“A big one for sure. And the way they deal with it is to make the courses so simple that everybody passes. It’s not quite so easy in the hard sciences, and engineering and maths and maybe medicine, where they still have to pass on a few clues – otherwise the bridges will fall down and you’ll be a dead duck if you go near a doctor. But the rest of the stuff has been dumbed-down, and in fact there are hundreds of new courses specifically concocted to appeal to the low-wattage end of the market”.

 Isn’t that a little bit cynical, Sig?

“No, I don’t think so. The universities have devolved, you see. They’ve turned themselves into something else – something rather interesting, in fact”.

I thought you said they were stuffed.

“I did. But measured in anything but purely academic terms, they’ve been enormously successful. Just look around any campus – new buildings going up all over the place. They’re probably the only growth-industry in what’s left of our economy”. 

 And now you’ll tell me there’s a problem.

“Well, only if you associate universities with intelligence and imagination and what they used to call critical thinking. But there’s no money in that any more. It’s all about throughput and cash-flow now, and if you happen to have any wit at all you’d be well-advised to skip the whole deal and go straight into something useful, or interesting, or at the very least financially rewarding”.

 Like what?  

“Like Silicon Valley – or any of its equivalents around the world. That’s where you find the brains these days – clever people working on robots, mining on the moon, or building rockets to bugger off before somebody starts World War Three. That kind of thing. Or – if greed is what gets you going – head straight for the banks. There are trillions of dollars in the finance industry, and even the fifth-rate operators end up stinking rich”.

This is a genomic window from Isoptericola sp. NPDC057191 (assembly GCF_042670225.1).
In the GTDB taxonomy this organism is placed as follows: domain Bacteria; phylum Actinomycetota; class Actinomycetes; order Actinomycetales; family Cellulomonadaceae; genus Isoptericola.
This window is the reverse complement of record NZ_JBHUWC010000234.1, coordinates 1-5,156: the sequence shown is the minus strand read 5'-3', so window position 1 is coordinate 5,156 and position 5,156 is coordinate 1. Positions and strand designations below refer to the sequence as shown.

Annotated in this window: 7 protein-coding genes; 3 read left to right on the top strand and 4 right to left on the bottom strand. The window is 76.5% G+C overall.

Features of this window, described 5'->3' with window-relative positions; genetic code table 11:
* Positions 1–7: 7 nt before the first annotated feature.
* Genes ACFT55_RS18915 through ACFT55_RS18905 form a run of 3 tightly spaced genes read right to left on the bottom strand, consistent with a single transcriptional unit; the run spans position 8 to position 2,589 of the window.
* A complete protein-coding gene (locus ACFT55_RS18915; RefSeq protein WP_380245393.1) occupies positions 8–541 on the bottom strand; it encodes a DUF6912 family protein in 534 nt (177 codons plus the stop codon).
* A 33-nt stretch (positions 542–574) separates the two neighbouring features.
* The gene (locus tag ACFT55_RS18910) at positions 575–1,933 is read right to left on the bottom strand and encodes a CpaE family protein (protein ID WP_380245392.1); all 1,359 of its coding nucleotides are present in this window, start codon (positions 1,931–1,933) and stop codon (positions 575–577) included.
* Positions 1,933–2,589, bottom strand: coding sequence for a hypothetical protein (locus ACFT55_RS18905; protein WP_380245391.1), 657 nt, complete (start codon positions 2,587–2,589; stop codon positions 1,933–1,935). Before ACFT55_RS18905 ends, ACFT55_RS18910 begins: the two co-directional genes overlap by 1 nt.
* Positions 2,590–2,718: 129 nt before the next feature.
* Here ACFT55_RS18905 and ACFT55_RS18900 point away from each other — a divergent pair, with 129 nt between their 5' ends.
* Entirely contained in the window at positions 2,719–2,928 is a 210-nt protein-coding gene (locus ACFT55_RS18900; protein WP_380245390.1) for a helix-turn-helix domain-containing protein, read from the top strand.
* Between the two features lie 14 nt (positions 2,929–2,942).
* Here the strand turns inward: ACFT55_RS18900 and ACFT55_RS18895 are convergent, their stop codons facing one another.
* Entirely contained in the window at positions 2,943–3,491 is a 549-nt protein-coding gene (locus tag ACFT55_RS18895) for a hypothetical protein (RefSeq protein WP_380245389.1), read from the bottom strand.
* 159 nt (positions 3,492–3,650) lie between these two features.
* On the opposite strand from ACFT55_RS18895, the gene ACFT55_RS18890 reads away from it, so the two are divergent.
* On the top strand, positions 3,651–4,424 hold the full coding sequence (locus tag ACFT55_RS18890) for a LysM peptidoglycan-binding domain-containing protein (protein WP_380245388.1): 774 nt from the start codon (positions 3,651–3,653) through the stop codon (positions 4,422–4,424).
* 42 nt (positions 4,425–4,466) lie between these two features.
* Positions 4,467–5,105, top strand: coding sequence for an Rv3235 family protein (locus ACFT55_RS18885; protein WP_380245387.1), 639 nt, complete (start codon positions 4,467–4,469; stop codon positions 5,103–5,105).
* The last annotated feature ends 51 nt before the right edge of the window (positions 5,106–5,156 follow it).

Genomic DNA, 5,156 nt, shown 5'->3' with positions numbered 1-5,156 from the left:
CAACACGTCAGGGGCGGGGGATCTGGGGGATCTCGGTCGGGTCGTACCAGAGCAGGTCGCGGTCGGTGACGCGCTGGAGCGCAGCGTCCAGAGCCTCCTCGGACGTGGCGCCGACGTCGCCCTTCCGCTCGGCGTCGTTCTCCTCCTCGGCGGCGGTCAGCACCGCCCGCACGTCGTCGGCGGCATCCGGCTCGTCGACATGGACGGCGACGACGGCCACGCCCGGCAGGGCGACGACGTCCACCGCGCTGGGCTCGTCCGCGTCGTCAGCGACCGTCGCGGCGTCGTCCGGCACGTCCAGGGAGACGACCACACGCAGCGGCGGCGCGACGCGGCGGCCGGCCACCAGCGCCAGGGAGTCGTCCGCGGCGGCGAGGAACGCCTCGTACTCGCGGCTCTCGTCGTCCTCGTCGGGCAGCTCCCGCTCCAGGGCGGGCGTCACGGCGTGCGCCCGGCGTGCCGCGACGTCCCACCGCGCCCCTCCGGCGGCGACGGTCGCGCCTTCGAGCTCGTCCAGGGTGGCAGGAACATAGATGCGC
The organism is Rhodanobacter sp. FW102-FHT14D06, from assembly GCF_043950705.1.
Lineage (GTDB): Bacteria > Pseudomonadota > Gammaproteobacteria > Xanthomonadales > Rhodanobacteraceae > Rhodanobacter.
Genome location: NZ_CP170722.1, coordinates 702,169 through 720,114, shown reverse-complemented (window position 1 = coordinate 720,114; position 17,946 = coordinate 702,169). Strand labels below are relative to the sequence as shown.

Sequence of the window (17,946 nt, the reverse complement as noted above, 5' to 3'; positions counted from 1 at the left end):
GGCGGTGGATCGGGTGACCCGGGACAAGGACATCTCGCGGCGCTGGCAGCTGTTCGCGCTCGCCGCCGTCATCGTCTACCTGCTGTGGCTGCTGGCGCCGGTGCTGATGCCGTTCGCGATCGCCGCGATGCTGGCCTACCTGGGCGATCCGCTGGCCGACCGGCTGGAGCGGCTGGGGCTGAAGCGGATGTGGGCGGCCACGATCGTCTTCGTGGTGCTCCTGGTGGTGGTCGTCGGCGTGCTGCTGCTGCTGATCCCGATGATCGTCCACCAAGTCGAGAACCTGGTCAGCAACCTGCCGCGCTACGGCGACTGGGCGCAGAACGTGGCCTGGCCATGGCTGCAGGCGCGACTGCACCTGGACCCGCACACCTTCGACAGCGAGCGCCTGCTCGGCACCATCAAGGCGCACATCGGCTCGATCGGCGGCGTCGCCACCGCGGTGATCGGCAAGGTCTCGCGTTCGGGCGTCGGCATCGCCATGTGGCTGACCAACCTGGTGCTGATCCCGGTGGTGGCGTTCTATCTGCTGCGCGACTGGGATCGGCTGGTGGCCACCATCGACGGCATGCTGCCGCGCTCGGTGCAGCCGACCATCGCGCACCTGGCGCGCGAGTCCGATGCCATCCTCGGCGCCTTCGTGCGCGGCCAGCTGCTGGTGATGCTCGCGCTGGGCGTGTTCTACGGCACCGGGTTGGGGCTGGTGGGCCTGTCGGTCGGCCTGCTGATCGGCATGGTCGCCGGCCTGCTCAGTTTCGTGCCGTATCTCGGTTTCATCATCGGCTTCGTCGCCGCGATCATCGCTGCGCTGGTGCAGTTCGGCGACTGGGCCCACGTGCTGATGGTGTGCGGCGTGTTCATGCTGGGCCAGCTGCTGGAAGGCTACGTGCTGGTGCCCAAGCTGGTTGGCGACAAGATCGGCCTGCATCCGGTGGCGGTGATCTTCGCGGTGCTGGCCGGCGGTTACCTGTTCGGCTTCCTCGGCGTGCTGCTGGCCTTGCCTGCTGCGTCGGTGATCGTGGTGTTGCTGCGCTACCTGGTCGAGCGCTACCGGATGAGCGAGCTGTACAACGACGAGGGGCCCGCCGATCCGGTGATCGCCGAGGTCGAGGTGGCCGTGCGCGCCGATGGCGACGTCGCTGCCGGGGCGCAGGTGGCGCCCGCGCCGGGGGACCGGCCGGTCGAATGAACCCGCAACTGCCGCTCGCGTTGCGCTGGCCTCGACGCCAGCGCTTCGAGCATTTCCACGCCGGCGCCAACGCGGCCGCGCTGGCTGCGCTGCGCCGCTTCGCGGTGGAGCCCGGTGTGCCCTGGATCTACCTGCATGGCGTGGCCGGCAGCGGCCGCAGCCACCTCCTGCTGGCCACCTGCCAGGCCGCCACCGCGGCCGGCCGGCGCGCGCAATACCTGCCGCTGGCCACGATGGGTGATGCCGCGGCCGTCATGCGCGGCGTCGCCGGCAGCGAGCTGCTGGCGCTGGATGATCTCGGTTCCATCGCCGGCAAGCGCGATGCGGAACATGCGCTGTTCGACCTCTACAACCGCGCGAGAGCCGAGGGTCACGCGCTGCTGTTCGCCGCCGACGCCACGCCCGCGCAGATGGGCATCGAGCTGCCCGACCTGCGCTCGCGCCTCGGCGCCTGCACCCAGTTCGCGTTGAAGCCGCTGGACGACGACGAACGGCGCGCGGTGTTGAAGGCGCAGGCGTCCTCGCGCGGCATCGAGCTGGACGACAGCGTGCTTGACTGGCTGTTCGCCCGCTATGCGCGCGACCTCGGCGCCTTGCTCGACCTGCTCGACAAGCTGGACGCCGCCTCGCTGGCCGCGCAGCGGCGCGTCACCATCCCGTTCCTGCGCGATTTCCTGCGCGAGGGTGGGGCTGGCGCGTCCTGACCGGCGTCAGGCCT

That’s hardly a laudable ambition.

“Well, I didn’t say it was. I just threw it in to complete the picture, and anyway what’s particularly laudable in doing a Sociology degree and ending up on the dole?”

They’re not all on the dole.

“Well, no, that’s true. Some of them stay on and become professors, which is a kind of step up, I suppose. Or they get one of these new government jobs, handing out public money”.

 So the universities are buggered?

“Ultimately, yes. But in the meantime they’ve reinvented themselves. They managed to figure out, quite early on, that unemployment would be a massive problem once automation and AI really took over. And they could see that just paying hordes of people to do nothing would never work in the long run. It costs too much, and the taxpayers – or what’s left of them – eventually smell a rat. And on top of that, most people – even the halfwits – like to think there should be more to life than just sitting around on your arse. They get restive, you see, and after that they’re liable to start breaking things and causing all kinds of trouble. You can toss them in jail, like the Americans do – but it’s so much easier and a lot cheaper to persuade them they’re university material and sign them up for a joke degree.” 

You’re exaggerating, Siggy. It can’t be as cynical as that.

“Alright, think about it this way. A professor, right now, costs less than a full-time prisoner in Paremoremo. So why wouldn’t you do it? It makes total sense, economically and socially and in every other way. Park the surplus labour in the ex-universities, call them students, and charge them enough to run the whole schemozzle and come out in the end with a profit. That’s pretty cool, don’t you think?”

 Maybe. But there’s something a bit screwy here that I can’t quite put my finger on.

“Not at all. The whole business runs like clockwork. And as a cure for unemployment there’s never been anything to touch it. How can you lose? You feed them any old half-baked crap, and hand them a piece of paper at the end. It’s bulletproof. And here’s the really cunning thing – the so-called students are nearly always broke, so you lend them the money to pay the fees”.